The third largest detractor from performance for the year was LSC Communications (LKSD, $485 million market cap), one of the largest manufacturers of books and magazines in the country.
LSC Communications has several attributes that we normally look for in new investment ideas. First, the company was a spin-off security, having been separated from its parent in early 2017. Second, the stock had an overhang in the form of a large equity holding by its former parent that was liquidated at a distressed price around mid-year. Finally, the valuation was attractive in early 2017 with a 19% free cash flow yield and a 4.5% dividend yield (and a ~50% payout ratio).
While book and magazine publishing is not a growth business today, an experienced management team is consolidating the industry, shedding costs and closing capacity, and generating meaningful free cash flow. With only one significant competitor, industry competitive dynamics are also seemingly favorable and conducive to improving returns on capital.
While the first few quarters out of the gate as a standalone company have produced disappointing results for LSC, primarily in its book printing business, we believe that investors tend to overreact to poor results in businesses with secular challenges, often extrapolating recent results to extremes. While we fully acknowledge the impact that digitization is having on the print industry, we believe that LSC has a sensible, shareholder-oriented strategy of creating scale and efficiency while returning meaningful free cash flow to shareholders. While the company’s strategy plays out, shareholders are receiving a 7% dividend yield that, we believe,has the potential to increase over time.
Our top contributors to performance in 2017 were largely growth-oriented companies that we have held for more than several years. We continue to use all three as sources of funds when initiating new positions in companies with more attractive valuations.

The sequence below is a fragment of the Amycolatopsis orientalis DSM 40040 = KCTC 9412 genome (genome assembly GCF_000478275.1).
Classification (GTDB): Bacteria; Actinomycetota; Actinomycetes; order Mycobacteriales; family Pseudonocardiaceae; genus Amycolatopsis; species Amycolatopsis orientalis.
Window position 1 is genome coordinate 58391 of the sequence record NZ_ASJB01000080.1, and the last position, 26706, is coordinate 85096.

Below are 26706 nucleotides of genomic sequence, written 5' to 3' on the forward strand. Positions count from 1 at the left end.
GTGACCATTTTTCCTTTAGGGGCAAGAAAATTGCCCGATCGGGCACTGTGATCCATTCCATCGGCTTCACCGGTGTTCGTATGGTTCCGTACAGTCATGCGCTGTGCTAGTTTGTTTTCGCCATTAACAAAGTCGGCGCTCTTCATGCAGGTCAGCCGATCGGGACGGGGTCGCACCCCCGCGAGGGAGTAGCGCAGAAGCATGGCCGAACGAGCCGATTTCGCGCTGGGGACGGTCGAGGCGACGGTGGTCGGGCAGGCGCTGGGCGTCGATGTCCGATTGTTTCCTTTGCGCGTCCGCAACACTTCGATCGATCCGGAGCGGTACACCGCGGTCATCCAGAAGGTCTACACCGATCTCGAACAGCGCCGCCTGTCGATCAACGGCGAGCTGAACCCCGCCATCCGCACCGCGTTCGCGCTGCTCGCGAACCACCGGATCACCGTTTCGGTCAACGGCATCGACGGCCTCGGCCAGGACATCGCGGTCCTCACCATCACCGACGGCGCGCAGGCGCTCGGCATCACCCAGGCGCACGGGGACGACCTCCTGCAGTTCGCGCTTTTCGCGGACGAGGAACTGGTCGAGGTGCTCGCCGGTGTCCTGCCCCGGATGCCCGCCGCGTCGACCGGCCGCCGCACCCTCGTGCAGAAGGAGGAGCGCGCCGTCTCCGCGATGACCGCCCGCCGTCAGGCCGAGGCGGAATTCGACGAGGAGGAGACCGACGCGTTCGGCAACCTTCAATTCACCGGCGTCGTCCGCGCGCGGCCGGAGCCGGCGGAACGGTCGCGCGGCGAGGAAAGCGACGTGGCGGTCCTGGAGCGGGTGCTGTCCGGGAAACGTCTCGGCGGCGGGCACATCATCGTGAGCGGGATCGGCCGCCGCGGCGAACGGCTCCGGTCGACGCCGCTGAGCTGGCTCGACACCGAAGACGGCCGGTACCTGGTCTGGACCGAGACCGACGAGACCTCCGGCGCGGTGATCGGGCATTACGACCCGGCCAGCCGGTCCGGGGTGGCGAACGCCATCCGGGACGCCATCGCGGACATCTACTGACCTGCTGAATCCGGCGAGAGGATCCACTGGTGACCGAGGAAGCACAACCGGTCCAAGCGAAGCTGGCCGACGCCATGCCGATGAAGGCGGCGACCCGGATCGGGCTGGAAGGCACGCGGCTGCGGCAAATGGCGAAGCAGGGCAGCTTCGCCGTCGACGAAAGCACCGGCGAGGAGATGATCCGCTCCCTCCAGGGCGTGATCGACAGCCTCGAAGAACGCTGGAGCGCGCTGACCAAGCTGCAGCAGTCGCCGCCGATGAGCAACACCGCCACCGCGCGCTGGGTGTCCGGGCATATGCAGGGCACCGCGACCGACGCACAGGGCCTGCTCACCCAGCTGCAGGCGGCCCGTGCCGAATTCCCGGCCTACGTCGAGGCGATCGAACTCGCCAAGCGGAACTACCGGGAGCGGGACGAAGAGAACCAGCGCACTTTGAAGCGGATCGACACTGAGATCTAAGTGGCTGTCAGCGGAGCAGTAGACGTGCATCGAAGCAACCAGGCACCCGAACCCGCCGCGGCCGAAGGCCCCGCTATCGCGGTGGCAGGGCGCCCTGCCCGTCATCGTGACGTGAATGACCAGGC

The largest contributor to performance in 2017 was LendingTree (TREE, $4.5 billion market cap), an online marketing and lead generation service for financial institutions. Well-known among consumers for its catchy advertisements, LendingTree has benefited from a competitive and growing consumer lending market since the Great Recession. While roughly half of the business relates to mortgages, the company is seeing good growth in areas such as credit cards, personal loans, and home equity as well. LendingTree operates in a unique niche, and is benefitting from the movement towards online marketing in what has historically been a relationship business.
The Punch Small Cap Strategy has had a position in the stock since 2014, and we have been impressed by the leadership of CEO and Founder Doug Lebda, who is also the second largest shareholder (~13% ownership) after Liberty Media Corp. (~27% owner).
The second largest contributor to performance was Ferro (FOE, $2.0 billion market cap), a specialty manufacturer or coatings and pigments. We have detailed the company in our quarterly commentary several times since initiating a position in mid-2016, and continue to think that the strategic direction of the company is undervalued and underappreciated by most investors.
The third largest contributor to performance for the Punch Small Cap Strategy in 2017 was Novanta (NOVT, $2.0 billion market cap), a supplier of highly-engineered OEM components used in medical and industrial applications. Novanta is a long-time holding for the Punch Small Cap Strategy, dating back to 2011, shortly after the company exited bankruptcy under the name “GSI Group.”